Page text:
The Treaty of Amity and Cooperation in Southeast Asia (TAC), which the participating nations signed in 1976, places a strong emphasis on respect for one another and refraining from meddling in the internal affairs of other nations. The TAC has been adopted by every ASEAN member. Participants from ASEAN welcomed the GCC states that had joined the TAC during the conference in Riyadh. Given that ASEAN’s home nation of Thailand was the epicenter of the 1997 Asian financial crisis, the organization’s shift in emphasis to economic issues was even more logical. In order to deal with the crisis, bloc members attempted to further integrate their economies. ASEAN is interlinked and integrated more than ever before, but it hasn’t created a monetary or customs union yet.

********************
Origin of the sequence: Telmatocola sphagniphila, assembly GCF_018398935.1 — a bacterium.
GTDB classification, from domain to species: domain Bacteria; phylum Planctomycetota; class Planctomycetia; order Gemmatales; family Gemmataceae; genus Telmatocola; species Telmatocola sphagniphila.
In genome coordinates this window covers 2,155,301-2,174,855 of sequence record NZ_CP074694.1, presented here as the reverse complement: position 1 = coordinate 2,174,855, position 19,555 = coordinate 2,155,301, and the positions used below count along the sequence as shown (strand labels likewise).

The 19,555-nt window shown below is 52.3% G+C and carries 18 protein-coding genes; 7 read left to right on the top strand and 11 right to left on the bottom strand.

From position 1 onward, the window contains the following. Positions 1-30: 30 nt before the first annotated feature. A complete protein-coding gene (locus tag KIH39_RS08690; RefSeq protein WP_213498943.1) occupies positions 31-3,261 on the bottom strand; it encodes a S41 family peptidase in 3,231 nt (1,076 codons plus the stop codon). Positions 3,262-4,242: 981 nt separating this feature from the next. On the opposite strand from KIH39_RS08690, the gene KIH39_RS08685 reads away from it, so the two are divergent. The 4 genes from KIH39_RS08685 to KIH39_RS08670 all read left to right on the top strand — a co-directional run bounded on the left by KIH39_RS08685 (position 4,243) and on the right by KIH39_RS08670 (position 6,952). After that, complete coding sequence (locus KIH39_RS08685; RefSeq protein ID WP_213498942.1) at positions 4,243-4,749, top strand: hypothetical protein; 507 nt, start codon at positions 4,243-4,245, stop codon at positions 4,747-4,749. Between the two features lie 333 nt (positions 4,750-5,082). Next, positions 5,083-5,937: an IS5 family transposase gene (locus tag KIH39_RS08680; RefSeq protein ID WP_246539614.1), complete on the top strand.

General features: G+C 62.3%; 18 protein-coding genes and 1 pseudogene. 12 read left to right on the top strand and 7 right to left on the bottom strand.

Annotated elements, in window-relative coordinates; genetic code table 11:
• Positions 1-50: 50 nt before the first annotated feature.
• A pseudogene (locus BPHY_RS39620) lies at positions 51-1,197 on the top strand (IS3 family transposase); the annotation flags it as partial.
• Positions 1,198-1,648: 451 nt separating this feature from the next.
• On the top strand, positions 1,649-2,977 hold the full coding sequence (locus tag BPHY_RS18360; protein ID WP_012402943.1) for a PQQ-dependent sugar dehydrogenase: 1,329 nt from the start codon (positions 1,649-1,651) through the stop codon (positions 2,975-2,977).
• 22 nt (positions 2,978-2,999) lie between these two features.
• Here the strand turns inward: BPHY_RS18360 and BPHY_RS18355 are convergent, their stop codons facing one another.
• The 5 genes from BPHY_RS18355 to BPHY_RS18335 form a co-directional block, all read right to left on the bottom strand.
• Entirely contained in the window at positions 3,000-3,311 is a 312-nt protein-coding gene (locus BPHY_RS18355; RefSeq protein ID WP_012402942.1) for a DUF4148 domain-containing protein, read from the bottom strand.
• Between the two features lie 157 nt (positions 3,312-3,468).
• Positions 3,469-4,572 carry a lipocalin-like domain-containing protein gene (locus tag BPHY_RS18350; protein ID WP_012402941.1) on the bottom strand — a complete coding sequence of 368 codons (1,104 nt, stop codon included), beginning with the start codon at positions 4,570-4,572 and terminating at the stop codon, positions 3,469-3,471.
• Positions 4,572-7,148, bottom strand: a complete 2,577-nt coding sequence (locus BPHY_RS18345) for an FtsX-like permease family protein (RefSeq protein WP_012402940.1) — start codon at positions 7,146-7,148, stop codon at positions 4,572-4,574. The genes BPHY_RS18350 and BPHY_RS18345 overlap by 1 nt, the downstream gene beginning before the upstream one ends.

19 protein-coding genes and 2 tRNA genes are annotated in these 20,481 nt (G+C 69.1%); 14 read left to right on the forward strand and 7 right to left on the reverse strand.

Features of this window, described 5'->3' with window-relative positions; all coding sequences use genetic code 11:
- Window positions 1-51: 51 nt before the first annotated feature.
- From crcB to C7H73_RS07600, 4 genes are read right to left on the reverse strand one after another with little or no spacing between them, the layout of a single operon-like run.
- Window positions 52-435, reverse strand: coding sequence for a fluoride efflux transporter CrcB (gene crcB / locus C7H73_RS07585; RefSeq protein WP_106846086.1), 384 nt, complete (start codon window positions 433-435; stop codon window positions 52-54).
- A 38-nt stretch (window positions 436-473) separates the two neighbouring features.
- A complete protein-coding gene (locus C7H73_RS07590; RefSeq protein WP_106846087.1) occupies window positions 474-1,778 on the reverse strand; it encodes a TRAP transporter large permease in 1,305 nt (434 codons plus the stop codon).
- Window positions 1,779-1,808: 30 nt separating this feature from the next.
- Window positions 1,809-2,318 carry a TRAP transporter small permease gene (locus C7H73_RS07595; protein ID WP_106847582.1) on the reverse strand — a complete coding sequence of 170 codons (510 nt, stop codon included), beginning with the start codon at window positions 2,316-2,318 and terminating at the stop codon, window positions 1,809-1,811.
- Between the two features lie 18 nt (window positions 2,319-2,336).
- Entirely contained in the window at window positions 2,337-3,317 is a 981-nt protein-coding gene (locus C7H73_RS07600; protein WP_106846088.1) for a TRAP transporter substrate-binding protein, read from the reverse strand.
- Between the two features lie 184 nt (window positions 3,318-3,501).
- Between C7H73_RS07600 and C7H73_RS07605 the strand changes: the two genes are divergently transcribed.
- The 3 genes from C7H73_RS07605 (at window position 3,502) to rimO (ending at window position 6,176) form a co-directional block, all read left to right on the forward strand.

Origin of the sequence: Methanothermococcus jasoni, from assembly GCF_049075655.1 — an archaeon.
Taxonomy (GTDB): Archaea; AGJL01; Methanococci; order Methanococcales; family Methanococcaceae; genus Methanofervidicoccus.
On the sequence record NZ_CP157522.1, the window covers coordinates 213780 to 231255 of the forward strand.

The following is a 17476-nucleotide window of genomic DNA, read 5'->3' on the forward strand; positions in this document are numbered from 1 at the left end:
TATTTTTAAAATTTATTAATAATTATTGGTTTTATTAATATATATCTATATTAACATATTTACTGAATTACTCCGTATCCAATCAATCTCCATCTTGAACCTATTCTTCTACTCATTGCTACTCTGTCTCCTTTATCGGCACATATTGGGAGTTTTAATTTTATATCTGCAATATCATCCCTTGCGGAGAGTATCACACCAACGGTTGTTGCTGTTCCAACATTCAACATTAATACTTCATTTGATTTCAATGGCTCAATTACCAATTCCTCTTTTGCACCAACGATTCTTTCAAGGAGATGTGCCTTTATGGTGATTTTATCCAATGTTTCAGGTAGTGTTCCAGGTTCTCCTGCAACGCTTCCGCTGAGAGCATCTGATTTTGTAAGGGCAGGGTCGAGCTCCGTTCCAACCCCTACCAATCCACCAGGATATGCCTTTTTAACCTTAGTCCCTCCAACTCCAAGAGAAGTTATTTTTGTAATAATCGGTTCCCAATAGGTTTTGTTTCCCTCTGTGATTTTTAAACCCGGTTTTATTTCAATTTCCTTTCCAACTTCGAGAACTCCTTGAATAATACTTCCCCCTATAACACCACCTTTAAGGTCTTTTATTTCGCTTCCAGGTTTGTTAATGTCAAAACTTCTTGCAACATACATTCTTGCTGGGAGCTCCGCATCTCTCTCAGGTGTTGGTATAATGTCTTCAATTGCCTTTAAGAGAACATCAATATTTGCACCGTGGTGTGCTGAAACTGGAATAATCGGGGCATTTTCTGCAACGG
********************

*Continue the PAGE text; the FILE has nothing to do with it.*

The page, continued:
These two blocs rank among the world’s largest economic entities. The GCC has a gross domestic product of $2.2 trillion, while ASEAN has a GDP of $3.4 trillion. Their combined markets are worth approximately $6 trillion, making them the world’s fourth largest after the United States, China, and the European Union, if completely integrated. ASEAN and the GCC are among the fastest growing regions in the world. Trade and business relations between the two regions are extensive. The Saudi Crown Prince emphasized the large and quickly expanding amount of economic interchange. $137 billion of bilateral commerce, or around 8 percent of all international trade in the Gulf, transpired in 2022. In recent years, trade has increased significantly with countries like Vietnam and Indonesia. Approximately nine percent of all exports go to the Gulf, while six percent of all imports come from ASEAN.